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HOFFMAN v. WASHINGTON POST CO.

June 23, 1977

BOB HOFFMAN, Plaintiff,
v.
THE WASHINGTON POST COMPANY, GABE MIRKIN, M.D., and HOWARD SIMONS, Defendants



The opinion of the court was delivered by: PRATT

 This is a libel action against the Washington Post Company, publisher of The Washington Post, Howard Simons, Managing Editor of The Washington Post, and Gabe Mirkin, a medical doctor recognized as an expert in the field of sports medicine. Plaintiff is President of the York Barbell Company of York, Pennsylvania, and a trainer of athletes. He also publishes magazines, writes articles, and lectures on health and body building and sells dietary supplements. The matters now before the Court are defendants' motions for summary judgment. Plaintiff has filed oppositions to said motions.

 On April 29, 1976, The Washington Post published an article by defendant Mirkin entitled "How Valuable Are Training Tables and Protein Diets?" That article is the subject of this lawsuit. The article read, in part:

 
Twenty-five years ago, many national weight lifting champions came from York, Pa. Bob Hoffman, coach of the York team wrote several articles crediting his team's success to a high-protein diet. Because he sold "Hoffman's High Protein Tablets", he made a great deal of money and drove a Rolls Royce. But many other athletes who bought Hoffman's food supplements were unable to equal the performance of Hoffman's athletes. It was later discovered that many of his athletes were on anabolic steroids. Hoffman's protein supplements were valueless to everyone except Mr. Hoffman. The fact that weight lifters still waste their money on protein supplements is an example of how difficult it is to dispel false concepts. As for Bob Hoffman, he died five years ago of a heart attack.

 The Washington Post, Apr. 29, 1976, Section E, at 9, col. 1. Plaintiff complains that the following five statements from that article are defamatory:

 
(1) "Because he sold 'Hoffman's High Protein Tablets,' [plaintiff] made a great deal of money. . . ."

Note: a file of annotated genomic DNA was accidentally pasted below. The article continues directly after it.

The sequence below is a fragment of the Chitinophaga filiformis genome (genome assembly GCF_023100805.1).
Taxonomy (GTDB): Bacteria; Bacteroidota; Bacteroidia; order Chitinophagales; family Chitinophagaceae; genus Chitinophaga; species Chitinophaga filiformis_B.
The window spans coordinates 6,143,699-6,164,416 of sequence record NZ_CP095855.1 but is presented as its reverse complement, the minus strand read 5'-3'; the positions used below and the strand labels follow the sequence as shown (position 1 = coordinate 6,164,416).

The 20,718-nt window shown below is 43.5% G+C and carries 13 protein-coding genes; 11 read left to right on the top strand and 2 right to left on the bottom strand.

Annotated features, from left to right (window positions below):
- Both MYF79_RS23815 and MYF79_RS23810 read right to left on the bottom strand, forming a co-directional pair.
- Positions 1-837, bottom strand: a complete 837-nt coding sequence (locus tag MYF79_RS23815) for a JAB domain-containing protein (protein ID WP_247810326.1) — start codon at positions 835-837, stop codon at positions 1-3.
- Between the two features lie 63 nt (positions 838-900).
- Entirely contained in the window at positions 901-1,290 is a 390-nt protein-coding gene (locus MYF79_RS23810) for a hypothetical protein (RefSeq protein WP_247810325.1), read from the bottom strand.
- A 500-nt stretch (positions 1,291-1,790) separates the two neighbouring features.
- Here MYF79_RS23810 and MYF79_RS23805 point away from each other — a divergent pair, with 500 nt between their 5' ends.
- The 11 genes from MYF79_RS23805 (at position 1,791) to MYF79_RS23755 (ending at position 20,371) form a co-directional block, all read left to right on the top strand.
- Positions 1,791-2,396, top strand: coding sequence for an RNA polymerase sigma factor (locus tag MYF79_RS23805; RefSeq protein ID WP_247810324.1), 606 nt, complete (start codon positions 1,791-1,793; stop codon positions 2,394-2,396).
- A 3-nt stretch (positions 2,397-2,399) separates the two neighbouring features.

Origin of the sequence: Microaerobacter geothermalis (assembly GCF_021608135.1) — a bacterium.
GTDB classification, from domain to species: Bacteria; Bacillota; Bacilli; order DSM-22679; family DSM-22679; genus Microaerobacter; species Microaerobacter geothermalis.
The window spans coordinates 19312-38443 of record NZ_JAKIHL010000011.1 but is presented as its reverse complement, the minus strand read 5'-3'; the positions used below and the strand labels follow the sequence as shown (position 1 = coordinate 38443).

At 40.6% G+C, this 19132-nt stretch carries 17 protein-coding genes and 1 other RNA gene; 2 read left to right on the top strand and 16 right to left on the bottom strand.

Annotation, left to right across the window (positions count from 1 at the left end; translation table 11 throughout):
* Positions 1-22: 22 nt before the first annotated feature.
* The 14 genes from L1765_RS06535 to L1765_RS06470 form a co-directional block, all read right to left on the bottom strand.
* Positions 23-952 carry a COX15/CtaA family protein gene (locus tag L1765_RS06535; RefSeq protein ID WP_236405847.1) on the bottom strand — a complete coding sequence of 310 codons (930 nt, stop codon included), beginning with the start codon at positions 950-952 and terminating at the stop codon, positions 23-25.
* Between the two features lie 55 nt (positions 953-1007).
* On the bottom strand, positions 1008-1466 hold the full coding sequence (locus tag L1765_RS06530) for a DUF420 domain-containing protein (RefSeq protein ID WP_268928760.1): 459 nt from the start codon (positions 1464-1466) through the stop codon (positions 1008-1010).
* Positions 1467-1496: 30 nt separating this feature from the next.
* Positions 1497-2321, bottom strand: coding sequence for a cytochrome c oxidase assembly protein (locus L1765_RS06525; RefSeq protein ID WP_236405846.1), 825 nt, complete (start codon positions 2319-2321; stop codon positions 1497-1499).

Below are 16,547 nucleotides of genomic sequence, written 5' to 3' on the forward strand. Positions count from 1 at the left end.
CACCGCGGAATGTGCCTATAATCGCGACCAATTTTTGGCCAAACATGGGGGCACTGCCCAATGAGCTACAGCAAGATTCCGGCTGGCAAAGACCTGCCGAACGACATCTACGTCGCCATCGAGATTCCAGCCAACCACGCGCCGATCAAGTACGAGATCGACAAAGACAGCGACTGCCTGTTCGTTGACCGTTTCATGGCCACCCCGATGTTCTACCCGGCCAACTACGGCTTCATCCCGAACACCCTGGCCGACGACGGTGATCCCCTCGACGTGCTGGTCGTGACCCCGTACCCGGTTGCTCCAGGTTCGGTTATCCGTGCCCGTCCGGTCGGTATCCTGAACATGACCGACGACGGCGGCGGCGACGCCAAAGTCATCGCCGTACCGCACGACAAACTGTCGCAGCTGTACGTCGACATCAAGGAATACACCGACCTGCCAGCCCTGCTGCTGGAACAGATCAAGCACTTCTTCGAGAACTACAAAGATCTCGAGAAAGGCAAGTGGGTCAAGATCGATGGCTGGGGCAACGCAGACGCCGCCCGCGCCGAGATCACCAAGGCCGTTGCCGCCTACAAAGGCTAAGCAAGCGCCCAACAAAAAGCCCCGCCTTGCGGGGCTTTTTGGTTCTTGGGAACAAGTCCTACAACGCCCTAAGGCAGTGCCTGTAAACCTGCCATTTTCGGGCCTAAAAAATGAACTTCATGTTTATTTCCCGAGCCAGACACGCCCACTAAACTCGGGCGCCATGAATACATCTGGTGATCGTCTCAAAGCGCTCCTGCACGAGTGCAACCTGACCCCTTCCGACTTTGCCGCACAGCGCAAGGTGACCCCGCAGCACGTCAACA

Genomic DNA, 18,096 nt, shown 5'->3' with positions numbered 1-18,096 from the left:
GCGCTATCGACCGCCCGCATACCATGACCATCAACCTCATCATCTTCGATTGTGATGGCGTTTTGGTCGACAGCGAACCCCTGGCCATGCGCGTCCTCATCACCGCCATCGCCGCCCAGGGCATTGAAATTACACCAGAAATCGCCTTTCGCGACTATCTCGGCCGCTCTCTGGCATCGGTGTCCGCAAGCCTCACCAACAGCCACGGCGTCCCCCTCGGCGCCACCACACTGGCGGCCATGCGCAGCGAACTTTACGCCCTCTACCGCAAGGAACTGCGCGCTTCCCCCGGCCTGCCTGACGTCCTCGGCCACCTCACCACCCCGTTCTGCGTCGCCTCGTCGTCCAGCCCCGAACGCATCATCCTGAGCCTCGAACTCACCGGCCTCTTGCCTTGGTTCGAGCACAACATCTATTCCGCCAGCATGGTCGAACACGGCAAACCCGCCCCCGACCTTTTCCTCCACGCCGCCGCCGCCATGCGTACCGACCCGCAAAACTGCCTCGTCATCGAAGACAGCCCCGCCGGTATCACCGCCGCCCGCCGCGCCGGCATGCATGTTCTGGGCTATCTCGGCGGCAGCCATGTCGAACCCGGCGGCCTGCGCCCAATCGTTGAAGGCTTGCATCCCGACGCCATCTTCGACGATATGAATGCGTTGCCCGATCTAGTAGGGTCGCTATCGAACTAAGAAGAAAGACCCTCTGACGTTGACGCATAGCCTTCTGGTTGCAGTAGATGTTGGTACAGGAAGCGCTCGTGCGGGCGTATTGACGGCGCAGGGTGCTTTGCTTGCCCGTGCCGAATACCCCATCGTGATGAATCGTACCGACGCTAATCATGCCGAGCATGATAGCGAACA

(2) "Because he sold 'Hoffman's High Protein Tablets,' [plaintiff] . . . drove a Rolls Royce."
 
(3) "It was later discovered that many of [plaintiff's] athletes were on anabolic steroids."
 
(4) "Hoffman's protein supplements were valueless to everyone except Mr. Hoffman."
 
(5) "As for Bob Hoffman, he died five years ago of a heart attack." *fn1"

 1. The Common Law Defenses of Truth and "Fair Comment."

 Defendants maintain that two of the five alleged defamatory statements are not defamatory. Those statements are that plaintiff drove a Rolls Royce as a result of selling high protein tablets and that plaintiff died five years ago of a heart attack. The Court need not determine whether these two statements, standing by themselves, are defamatory. They were not published standing by themselves. They were published in context. The Court's function is to determine whether the publication, taken as a whole, is defamatory, not whether two isolated statements might not be defamatory if published by themselves.

 Speaking generally, the proper approach to defendants' motions for summary judgment based on the usual common law defenses is to first determine (a) whether the publication is capable of bearing a particular meaning and (b) whether that meaning is defamatory. Restatement (Second) of Torts § 614 (1977). The meaning of the article must first be determined, Clark, supra, at 191, construing its words together in context. Restatement (Second) of Torts § 563 & comment d (1977); Williams v. Anti-Defamation League of B'nai B'rith, 88 U.S. App. D.C. 99, 185 F.2d 1005, 1007 (1950). In the instant case, there is no material dispute over the meaning of the article in question. In addition, the Court ...


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